Analogue gravity enables the study of fields on curved spacetimes in the laboratory [1]: it is possible to create conditions in which waves in media propagate as though they were in the vicinity of a black hole [2] or on an expanding universe [3], for example.

In the Quantum Optics Group at Laboratoire Kastler Brossel, we study exciton- polaritons in semiconductor microcavities and make them behave as “fluids of light”. At present, we are interested in engineering the flow profile of the fluid of light to create the analogue of a rotating black hole — an effective spacetime characterised by two intangible surfaces: the event horizon (the point of no-return that bounds the interior of the black hole) and, further out, the ergosurface (a point beyond which waves and particles cannot remain at rest with respect to an outside observer).

This can be done by pumping the microcavity with a Laguerre-Gauss beam, thus inducing a vortex flow in the fluid of light [4]. We want to observe the propagation of small amplitude waves (e.g. density perturbations) as well as phase singularities (vortices and dark solitons) on this rotating spacetime. This could lead to the observation of effects such as the Hawking effect, rotational superradiance or the black hole bomb.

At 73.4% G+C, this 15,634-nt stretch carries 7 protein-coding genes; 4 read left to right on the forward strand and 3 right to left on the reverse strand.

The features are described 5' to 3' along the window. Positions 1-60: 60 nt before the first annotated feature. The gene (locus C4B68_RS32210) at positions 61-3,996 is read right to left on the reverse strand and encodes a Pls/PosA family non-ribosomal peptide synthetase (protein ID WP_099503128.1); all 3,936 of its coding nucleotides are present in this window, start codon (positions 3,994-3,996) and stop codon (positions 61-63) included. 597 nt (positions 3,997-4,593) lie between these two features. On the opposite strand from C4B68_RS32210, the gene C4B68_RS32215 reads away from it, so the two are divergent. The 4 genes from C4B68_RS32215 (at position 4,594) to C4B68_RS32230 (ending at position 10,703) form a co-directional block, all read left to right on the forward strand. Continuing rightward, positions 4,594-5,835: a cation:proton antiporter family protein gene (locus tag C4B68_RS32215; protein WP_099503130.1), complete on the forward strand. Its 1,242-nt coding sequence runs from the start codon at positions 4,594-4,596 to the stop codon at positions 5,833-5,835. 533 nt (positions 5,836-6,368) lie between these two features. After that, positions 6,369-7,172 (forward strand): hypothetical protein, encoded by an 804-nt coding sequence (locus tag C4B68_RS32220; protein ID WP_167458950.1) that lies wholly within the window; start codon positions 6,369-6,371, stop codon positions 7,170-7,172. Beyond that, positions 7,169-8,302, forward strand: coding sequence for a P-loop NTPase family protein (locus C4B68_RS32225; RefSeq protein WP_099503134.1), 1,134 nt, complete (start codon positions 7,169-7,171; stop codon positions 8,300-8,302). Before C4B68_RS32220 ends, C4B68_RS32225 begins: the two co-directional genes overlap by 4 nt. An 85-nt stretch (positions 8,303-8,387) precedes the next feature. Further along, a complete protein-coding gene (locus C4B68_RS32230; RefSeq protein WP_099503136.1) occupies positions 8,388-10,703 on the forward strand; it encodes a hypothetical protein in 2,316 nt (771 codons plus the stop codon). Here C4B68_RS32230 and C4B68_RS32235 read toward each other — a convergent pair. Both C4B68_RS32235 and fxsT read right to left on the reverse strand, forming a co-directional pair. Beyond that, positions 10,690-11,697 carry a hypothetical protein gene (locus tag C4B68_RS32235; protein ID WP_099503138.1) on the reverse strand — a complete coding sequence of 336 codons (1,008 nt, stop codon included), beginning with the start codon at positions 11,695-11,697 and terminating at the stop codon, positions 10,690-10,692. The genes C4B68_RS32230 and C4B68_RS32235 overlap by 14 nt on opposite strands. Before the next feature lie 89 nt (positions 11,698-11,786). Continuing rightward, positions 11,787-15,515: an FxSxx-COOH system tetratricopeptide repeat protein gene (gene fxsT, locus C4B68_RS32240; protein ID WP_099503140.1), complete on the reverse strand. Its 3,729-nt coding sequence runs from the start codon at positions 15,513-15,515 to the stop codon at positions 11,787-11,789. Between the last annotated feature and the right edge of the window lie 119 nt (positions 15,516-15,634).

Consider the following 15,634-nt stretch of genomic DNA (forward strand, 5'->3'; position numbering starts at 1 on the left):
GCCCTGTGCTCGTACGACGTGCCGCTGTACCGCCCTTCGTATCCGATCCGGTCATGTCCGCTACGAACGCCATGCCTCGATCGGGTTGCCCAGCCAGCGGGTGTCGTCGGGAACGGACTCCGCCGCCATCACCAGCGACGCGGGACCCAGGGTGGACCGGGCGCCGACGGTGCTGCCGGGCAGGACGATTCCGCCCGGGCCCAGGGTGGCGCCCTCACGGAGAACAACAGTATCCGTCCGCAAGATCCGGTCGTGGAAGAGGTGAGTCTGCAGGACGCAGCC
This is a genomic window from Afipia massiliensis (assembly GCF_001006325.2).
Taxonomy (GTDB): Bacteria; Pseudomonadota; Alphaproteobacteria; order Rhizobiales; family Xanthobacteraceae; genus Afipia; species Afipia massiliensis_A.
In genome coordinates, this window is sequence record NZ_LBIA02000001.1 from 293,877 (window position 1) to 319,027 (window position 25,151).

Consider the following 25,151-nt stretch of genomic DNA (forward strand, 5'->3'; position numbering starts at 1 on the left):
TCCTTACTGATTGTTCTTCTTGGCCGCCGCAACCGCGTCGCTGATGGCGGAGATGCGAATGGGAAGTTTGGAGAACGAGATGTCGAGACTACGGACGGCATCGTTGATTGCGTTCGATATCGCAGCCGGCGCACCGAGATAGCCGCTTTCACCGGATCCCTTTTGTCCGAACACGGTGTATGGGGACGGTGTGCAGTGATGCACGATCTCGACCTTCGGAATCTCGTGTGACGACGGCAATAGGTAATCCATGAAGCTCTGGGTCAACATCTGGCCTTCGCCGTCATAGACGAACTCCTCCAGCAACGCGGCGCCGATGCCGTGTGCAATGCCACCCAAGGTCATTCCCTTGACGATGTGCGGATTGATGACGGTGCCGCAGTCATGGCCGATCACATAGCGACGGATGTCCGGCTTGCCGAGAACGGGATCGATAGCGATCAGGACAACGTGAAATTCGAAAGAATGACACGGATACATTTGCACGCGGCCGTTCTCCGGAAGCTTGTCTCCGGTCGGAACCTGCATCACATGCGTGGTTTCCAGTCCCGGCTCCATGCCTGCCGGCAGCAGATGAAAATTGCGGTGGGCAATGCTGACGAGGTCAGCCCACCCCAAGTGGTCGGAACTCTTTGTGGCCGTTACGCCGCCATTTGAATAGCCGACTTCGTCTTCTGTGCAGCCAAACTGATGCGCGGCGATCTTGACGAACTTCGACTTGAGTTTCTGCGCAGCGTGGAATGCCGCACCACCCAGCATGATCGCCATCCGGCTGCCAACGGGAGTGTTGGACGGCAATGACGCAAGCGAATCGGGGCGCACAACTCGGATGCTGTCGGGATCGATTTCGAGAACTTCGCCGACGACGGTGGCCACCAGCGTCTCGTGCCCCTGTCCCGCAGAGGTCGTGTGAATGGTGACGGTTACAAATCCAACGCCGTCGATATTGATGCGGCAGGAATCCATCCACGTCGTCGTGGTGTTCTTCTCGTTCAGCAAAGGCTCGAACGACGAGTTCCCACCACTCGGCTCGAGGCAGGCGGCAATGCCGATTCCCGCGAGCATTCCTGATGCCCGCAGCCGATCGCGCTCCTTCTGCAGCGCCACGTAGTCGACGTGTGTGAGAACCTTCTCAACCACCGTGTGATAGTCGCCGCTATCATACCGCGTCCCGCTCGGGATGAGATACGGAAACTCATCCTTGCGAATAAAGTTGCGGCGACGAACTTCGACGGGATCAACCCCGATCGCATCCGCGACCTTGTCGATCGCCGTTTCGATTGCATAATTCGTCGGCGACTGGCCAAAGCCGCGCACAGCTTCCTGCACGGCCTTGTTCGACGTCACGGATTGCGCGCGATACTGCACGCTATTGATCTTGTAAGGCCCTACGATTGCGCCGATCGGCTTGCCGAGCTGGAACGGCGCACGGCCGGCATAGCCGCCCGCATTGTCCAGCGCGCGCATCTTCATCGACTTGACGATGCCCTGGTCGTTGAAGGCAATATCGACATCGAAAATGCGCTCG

We have recently gathered promising preliminary experimental results with rotating spacetimes and are currently assembling a new experiment to push these investigations further.
We are looking for talented and motivated post-doc researchers. The selected candidate will work with the Polariton Team under the supervision of Prof Alberto Bramati.

Contact: Prof. Alberto Bramati,

[1] W. G. Unruh, Physical Review Letters 46, 1351 (1981).
[2] L.P. Euve, F. Michel, R. Parentani, T. Philbin, and G. Rousseaux, Physical Review Letters 117, 1079 (2016).
[3] S. Eckel, A. Kumar, T. Jacobson, I. B. Spielman, and G. K. Campbell, Physical Review X 8, 021021 (2018).
[4] M. J. Jacquet, T. Boulier, F. Claude, A. Maıtre, E. Cancellieri, C. Adrados, A. Amo, S. Pigeon, Q. Glorieux, A. Bramati, et al., Philosophical Transactions of the Royal Society A 378, 20190225 (2020), arXiv: 2002.00043.